21 September 2021
Volume: 55 Issue: 38
- HAI in Scotland annual report for 2020
- Coronavirus (COVID-19) pandemic update
- WNV in Europe update
- Leptospirosis in Ariege, France
- Marburg virus disease in Guinea - end of outbreak
- ECDC publishes annual epidemiological report on poliomyelitis for 2018
- ECDC publishes annual epidemiological report on TB for 2019
- Scottish Government publishes suspected drug deaths in Scotland statistics
- COP26: communities across Scotland encouraged to take part in climate action
- World Environmental Health Day
HPS Weekly Report
21 Sep 2021
Volume 55 No. 38
HAI in Scotland annual report for 2020
On 21 September 2021, the Healthcare Associated Infection (HAI) annual report 2020 was published by Antimicrobial Resistance and Healthcare Associated Infection (ARHAI) Scotland. The report reflects the work undertaken on healthcare associated infection (HCAI) prevention and reducing antimicrobial resistance (AMR) during 2020. Data are provided for common HCAIs, which are an important cause of severe illness, death, and higher treatment costs.
This year the report also includes analysis of hospital onset COVID-19 and its impact on other Scottish national surveillance systems. The global pandemic brought unique challenges during 2020, and ARHAI Scotland within NHS National Services Scotland has been a key part of the national COVID-19 response to the pandemic.
This report details the progress made by ARHAI Scotland to support the reduction of HCAIs in NHS Scotland, as well as providing data to inform local and national HCAI prevention activities.
Coronavirus (COVID-19) pandemic update
International travel continues to be significantly impacted due to COVID-19, and a number of variant strains have emerged globally, with information on such travel available for people living in Scotland, England, Wales and Northern Ireland. To prevent new COVID-19 variants being exported and imported, the Foreign, Commonwealth & Development Office (FCDO) currently advise against travelling to red list countries.
From 4 October 2021, the current traffic light system for travel to the UK is set to be simplified, with the green and amber lists merging, and a red list remaining for countries with high case numbers and variants of concern. It should be noted that neither the current traffic light system, nor the list changes that will come into effect in October 2021, indicate which destinations allow UK travellers to enter their country.
Currently, anyone entering Scotland from countries on the international travel green list will not be required to self-isolate on arrival, but will have to complete a passenger locator form, take a COVID-19 test before travelling to Scotland, then another within two days of arriving in Scotland. Isolation is only required if the COVID-19 test taken on day two after arriving back in Scotland is positive or NHS Scotland Test and Protect makes contact to inform of the need to isolate due to travel with someone who has tested positive for COVID-19.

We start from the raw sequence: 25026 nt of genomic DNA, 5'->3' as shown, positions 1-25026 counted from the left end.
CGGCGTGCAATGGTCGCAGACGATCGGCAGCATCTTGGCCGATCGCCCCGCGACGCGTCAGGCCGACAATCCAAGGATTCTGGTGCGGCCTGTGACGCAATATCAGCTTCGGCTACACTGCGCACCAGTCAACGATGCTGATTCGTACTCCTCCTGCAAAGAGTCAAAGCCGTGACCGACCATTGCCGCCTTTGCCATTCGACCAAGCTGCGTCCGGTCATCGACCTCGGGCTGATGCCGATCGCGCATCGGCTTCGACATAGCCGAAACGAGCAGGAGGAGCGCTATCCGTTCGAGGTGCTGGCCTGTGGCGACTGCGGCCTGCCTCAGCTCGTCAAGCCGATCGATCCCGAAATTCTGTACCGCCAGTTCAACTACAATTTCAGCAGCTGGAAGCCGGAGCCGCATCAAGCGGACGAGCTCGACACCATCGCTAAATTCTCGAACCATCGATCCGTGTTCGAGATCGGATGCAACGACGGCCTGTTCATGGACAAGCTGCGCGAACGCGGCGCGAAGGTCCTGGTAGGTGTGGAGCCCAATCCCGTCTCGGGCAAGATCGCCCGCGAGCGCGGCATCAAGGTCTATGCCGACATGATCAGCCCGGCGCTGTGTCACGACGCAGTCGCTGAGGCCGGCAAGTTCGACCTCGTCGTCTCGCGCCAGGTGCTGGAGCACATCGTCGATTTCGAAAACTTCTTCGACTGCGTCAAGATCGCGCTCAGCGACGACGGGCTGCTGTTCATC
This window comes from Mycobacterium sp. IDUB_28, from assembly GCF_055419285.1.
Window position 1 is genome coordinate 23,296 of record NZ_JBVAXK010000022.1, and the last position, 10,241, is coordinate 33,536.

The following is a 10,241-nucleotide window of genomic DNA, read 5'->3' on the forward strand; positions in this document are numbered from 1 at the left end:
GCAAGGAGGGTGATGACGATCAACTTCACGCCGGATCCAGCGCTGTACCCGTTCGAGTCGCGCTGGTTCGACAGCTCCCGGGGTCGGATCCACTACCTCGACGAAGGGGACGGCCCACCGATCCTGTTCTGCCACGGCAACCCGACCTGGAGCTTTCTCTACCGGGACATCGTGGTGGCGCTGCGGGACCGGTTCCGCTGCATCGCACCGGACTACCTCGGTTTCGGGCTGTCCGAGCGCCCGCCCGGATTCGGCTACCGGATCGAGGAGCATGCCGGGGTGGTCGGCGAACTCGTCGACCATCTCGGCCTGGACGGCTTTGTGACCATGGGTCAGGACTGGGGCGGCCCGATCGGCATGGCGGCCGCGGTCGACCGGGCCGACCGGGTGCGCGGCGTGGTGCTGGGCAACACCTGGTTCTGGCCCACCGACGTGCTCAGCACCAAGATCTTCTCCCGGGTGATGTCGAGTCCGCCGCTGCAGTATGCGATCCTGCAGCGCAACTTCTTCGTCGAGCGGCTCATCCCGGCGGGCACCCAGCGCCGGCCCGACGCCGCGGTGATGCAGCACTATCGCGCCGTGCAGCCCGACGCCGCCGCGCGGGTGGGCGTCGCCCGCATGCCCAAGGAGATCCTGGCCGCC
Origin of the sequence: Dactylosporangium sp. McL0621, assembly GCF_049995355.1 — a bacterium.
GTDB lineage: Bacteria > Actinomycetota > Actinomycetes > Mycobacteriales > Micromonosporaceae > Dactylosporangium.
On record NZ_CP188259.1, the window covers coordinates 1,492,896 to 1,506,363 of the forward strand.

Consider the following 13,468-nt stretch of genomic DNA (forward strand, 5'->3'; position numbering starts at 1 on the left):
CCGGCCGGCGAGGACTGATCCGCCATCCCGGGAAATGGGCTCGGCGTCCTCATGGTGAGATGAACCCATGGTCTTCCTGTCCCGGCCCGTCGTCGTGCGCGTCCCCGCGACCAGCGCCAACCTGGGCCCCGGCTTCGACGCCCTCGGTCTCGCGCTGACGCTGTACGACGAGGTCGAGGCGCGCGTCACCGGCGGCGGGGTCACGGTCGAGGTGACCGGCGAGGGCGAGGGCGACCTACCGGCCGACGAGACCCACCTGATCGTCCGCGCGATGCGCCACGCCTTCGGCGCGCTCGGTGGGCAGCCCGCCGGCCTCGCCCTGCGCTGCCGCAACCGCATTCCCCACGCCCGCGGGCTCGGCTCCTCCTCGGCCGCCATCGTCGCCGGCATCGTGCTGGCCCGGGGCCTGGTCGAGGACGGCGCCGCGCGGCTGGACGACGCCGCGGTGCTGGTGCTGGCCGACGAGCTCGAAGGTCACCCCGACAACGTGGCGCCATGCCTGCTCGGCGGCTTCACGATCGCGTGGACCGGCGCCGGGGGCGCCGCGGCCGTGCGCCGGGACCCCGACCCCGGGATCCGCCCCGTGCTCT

On 22 September 2021, Scotland, England, Wales and Northern Ireland will update their rules regarding return travel to the UK from eight current red list countries.
On return to the UK, travellers should be aware that testing and quarantine rules differ for Scotland, England, Wales and Northern Ireland. Prior to their journey, travellers must ensure they are able to comply with the rules appropriate to the UK nation they will be arriving in and reside in, if different.
Country specific COVID-19 risk
The fitfortravel (for the general public) and TRAVAX (for health professionals) country pages have been updated to include a COVID-19 country specific risk-rating, with every country being identified as high, moderate or low risk and each rating accompanied by appropriate travel advice. This information will be listed in the ‘Alerts’ section on each country page of fitfortravel and the 'Emerging Health Risks' section of every TRAVAX country page. This risk-rating is based on a robust public health assessment of the COVID-19 risks for travellers to each country and is regularly reviewed.
Since 15 September 2021, the COVID-19 risk to UK travellers has been increased for the following countries and territories:
- Antigua and Barbuda
- Brunei Darussalam
- Republic of North Macedonia
- Saint Kitts and Nevis
Advice for travellers
Prior to booking any international travel, travellers must first check if the country they are travelling to is currently accepting UK travellers.
- Each country or territory on the FCDO foreign travel advice page provides up-to-date information on their entry rules, in response to coronavirus (COVID-19), under the ‘Entry Requirements’ section.